Sauce Brewing Company

1a Mitchell Street

Sauce are slingers of hoppy beers, which are always best fresh. With their large taproom, rotating roster of food trucks and enormous beer garden, Owen reckons they’re one of the best in town: "a good taproom has to be more than just a place for beer geeks to grab whatever's new. The best ones are community-minded, so having food and being child-friendly is a big plus".

They are a friendly bunch down here. One of the brewers, Kurt, was kind enough to talk us through the 12 taps (all beer, one cider), before hanging with us in the beer garden, laughing about beer and fawning over the local dogs.

"Saturday is our busiest day for sure," he said. "We’ve got a 250 person capacity and from 3pm until 6pm, it's usually at its peak". The beers are "always approachable" but they’ve got "more interesting stuff for people who want something different". 

He’s not wrong. They recently had a smoked ham and pineapple sour which would certainly fall under the "different" category.

Everyone is doing some variation of a fruity sour wheat beer at the moment but Sauce’s Peach Berliner Weisse is up there with the best. The Victoria Road Bitter—named after the brewery's neighbouring street—is their take on the pub classic and it’s a definite winner. As Kurt explains, they’re not trying to "reinvent the wheel", just offer the most drinkable beverages around.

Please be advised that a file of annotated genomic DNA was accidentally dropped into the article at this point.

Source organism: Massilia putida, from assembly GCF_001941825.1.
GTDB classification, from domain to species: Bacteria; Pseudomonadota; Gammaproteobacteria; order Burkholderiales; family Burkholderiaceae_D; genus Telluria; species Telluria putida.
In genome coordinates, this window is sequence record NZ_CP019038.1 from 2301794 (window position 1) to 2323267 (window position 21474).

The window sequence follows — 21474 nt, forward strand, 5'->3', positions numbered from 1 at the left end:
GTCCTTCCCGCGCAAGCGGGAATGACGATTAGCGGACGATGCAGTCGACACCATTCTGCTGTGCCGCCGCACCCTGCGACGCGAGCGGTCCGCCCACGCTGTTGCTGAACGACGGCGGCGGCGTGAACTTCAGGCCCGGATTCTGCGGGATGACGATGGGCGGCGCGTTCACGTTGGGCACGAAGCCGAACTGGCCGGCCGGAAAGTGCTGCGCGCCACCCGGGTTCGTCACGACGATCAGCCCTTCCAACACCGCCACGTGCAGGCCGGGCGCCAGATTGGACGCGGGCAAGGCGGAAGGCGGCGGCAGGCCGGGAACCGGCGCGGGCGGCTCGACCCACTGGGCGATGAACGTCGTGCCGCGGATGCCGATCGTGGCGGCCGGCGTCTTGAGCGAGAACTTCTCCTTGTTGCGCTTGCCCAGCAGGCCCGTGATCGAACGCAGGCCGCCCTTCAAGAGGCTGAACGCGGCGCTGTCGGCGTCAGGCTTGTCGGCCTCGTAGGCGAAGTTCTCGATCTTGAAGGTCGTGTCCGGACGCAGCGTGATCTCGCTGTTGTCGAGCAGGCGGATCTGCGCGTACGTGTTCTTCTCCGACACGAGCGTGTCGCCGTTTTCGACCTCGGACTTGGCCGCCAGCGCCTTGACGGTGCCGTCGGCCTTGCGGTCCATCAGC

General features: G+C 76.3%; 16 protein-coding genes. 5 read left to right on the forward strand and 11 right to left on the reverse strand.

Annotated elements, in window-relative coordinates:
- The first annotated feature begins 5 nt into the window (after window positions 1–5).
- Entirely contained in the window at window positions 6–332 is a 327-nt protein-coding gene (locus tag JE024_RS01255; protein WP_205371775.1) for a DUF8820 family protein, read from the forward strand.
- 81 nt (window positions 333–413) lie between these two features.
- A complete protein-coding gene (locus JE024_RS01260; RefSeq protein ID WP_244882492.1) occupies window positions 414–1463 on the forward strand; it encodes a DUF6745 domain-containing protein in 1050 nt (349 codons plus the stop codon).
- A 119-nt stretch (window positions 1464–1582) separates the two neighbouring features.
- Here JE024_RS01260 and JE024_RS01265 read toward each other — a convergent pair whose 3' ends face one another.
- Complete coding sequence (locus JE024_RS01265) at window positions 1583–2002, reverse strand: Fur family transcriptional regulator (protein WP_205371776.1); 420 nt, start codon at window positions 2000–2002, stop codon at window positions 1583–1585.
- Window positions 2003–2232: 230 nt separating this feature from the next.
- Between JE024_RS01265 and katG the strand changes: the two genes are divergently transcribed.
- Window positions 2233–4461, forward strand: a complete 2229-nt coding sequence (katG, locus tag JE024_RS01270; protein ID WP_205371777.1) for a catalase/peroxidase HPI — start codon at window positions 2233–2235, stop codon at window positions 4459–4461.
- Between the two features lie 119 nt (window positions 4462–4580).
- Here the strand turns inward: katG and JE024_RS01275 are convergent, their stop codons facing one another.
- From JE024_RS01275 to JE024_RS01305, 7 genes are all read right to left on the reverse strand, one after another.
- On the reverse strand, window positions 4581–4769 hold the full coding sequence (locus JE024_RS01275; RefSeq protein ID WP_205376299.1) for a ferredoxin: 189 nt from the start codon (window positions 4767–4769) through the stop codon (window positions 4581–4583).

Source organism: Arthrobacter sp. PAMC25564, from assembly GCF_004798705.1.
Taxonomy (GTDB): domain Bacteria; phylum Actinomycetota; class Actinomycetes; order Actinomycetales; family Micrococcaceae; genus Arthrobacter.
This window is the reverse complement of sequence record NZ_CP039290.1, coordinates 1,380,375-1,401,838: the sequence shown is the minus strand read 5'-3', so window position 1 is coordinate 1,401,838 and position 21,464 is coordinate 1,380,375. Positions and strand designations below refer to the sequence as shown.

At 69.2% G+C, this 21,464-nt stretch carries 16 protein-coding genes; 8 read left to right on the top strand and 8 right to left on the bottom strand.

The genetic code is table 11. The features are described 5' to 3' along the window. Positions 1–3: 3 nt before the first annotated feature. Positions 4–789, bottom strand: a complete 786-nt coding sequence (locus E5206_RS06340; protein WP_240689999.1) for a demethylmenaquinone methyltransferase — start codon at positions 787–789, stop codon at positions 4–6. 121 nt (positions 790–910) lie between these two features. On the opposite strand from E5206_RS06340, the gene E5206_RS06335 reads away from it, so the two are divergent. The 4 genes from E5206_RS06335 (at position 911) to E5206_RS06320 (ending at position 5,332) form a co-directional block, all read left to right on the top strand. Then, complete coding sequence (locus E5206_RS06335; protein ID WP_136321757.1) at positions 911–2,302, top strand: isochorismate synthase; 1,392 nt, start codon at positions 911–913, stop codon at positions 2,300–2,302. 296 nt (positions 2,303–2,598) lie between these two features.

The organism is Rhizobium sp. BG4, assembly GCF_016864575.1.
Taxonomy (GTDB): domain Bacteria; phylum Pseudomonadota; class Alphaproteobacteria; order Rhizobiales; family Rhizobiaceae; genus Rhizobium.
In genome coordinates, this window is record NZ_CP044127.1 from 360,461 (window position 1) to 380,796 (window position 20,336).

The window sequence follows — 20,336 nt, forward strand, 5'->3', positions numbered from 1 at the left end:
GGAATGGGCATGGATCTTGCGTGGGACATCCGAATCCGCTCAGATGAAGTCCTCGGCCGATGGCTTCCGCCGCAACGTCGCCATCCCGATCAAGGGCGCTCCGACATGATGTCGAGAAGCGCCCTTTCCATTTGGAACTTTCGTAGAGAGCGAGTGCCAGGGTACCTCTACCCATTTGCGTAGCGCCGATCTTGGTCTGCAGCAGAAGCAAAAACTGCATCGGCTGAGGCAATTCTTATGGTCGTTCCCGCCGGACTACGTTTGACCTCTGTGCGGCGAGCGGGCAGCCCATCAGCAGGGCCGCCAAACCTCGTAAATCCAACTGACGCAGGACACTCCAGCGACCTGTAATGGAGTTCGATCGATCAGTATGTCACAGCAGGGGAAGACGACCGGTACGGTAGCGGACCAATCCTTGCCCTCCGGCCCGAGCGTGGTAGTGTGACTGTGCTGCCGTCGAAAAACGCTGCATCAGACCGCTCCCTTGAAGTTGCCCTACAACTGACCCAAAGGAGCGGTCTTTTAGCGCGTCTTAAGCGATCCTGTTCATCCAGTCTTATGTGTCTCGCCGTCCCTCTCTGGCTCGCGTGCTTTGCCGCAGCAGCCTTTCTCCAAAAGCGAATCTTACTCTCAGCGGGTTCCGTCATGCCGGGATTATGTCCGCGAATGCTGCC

Their big flavoursome ales are also great so make sure you sample the Bubble and Squeak, the Sabrillo, and their flagship Hop Sauce. Now, bottoms up, we’ve got two more to hit before the night is through.

Wildflower Brewing & Blending

1 - 13 Brompton Street

If you haven’t been here before, you’re in for a treat. "Wildflower Brewing and Blending produces some of the best, most acclaimed wild ale in the country," explains Owen and he’s not wrong. It’s all ferments here but with balanced profiles that they describe as "table beer", which is designed to unseat wine in gourmet circles.

Wildflower moved into their former metal foundry in 2016 and opened the cellar door in 2017. They pride themselves on small releases and low profile. The taproom, for example, is only open 2pm - 6pm on Fridays and Saturdays so make sure to factor that in. Despite this, they have amassed an incredible cult following, with all their new releases being snapped up by bars across the country in minutes. Their St Phoebe Raspberry Wild Ale was named best drink in Australia at the inaugural Drink Easy awards in 2019. Cheers to that.